Some things cannot be left in situ until next spring; anything that is not reliably hardy, or is definitely on the ‘tender’ side, should be prepared to be brought back under cover (a frost-free greenhouse or other protected growing space). If the specimens are planted in the garden soil, such as geraniums (Pelargonium) used as bedding plants, then it’s a good idea to pot them up to allow them to establish before really cold weather stops all growth. Tender plants grown in pots and containers should be tidied up as much as possible this month in readiness for bringing under protection as soon as frosts are forecast.
Dahlias have had a huge resurgence in popularity over the past few years. They will still be flowering this month, as long as they’ve been regularly fed and dead-headed, and it is traditional to leave them outside until they are blackened by the first frosts. Thinking ahead, it may be a good idea to sort out somewhere to keep the lifted tubers over winter because they take up quite a lot of room. In sheltered spots, and in a mild winter, it may be possible to leave them in the ground, preferably covered with a deep layer of mulch, although I find that the winter wet may cause them to rot and they are a martyr to being destroyed by black keeled slugs (the sort that inhabit the soil and do their damage largely unseen).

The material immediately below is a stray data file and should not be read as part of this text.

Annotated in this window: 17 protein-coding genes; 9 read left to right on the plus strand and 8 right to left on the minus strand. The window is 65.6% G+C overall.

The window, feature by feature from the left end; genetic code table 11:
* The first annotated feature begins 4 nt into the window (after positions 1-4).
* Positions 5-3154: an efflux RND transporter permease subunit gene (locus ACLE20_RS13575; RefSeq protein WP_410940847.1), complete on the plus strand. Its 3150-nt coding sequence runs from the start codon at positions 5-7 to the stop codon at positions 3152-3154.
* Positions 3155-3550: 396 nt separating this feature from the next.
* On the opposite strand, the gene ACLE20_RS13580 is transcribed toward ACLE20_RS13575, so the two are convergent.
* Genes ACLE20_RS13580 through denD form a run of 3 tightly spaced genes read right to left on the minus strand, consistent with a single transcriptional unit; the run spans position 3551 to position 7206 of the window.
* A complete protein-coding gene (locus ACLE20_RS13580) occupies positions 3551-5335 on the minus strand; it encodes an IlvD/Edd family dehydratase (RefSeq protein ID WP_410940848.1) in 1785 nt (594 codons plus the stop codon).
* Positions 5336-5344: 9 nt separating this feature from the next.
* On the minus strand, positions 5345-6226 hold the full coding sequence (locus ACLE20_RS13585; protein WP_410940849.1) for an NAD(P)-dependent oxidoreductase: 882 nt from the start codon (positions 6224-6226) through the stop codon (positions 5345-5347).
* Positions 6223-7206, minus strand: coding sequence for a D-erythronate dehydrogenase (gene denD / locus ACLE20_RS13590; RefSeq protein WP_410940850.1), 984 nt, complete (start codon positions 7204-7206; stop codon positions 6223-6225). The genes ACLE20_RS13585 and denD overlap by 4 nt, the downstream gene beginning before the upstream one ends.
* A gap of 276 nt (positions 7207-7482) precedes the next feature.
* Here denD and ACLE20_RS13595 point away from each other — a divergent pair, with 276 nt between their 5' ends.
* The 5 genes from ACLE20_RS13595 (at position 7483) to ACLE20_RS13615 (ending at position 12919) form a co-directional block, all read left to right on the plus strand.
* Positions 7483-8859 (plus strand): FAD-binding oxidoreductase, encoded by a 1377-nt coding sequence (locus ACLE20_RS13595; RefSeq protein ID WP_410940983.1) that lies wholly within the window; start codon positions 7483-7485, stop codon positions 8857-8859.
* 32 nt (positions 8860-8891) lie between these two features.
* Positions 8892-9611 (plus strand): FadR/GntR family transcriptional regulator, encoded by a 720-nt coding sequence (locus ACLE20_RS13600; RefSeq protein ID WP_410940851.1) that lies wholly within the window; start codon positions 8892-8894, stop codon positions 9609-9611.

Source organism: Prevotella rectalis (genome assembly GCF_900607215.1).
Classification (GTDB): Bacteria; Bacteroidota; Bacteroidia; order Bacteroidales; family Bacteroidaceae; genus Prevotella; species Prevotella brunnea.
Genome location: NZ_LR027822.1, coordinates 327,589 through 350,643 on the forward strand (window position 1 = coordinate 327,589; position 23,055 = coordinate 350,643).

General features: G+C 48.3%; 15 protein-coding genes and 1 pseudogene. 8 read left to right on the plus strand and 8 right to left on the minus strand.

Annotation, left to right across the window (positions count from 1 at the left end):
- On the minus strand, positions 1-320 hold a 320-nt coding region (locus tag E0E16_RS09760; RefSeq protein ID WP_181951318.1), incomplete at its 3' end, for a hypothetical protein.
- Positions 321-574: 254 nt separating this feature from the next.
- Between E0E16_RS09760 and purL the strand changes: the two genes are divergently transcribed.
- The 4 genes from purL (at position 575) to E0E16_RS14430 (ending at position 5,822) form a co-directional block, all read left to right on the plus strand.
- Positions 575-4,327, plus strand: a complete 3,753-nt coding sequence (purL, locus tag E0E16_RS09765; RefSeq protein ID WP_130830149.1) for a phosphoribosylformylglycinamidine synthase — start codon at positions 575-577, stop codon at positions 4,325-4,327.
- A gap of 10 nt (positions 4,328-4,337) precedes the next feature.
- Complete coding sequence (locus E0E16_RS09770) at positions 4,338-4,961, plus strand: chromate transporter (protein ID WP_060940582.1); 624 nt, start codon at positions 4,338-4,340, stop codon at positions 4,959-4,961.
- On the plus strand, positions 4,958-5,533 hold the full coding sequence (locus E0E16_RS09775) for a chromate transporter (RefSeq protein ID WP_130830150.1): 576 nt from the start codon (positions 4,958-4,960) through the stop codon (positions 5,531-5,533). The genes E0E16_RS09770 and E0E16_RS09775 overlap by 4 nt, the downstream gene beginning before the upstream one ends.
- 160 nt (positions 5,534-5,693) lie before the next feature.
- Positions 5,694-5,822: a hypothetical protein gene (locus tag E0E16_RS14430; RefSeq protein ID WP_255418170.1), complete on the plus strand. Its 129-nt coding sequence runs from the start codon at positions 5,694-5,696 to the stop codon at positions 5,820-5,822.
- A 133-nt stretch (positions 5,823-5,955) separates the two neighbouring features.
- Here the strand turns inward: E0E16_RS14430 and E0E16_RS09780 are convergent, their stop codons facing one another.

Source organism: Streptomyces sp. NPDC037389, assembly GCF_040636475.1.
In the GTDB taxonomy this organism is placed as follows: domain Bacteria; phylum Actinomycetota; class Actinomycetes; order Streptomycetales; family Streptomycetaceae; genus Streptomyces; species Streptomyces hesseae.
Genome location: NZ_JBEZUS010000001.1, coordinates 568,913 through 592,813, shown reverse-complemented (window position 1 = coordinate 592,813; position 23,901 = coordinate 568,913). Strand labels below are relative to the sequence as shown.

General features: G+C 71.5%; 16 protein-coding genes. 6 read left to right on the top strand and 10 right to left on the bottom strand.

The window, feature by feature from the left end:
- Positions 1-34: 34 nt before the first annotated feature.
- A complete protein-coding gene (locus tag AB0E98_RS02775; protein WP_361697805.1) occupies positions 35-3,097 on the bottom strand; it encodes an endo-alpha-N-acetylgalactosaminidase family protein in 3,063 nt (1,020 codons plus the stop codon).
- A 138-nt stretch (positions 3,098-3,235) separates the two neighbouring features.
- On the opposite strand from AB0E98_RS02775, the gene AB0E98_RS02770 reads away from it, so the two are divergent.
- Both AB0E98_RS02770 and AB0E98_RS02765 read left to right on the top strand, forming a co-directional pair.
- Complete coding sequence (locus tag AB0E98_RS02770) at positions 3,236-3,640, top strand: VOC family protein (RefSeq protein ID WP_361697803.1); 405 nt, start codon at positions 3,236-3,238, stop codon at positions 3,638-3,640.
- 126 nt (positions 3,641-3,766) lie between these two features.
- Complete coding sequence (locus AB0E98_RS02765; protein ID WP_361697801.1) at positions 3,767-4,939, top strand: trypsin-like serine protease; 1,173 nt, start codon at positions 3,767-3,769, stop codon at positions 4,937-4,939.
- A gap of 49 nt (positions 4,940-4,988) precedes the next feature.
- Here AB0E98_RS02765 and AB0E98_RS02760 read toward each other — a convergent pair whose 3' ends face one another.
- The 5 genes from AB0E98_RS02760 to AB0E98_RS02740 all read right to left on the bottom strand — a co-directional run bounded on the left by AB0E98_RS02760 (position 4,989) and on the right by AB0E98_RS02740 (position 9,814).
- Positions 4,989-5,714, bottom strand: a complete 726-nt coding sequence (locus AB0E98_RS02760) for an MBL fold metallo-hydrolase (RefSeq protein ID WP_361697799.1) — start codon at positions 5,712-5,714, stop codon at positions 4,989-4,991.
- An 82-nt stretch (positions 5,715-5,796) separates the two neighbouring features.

While assessing the border it’s worth remembering that many of the high summer flowering herbaceous perennials, which have now stopped flowering, can be cut down to their basal rosettes, dug up, divided into smaller sections and replanted while the soil still retains some of its summer warmth. A lot of plants establish better, and get a good head start, if bought and planted at this time of year rather than in the spring. Lifting and dividing your own herbaceous perennials is a good habit to get into. You can rejuvenate existing border plants and also use any spare divisions to repopulate other areas of your own garden, pot up to fill future gaps or keep on hand to swap, or donate, to fellow gardeners.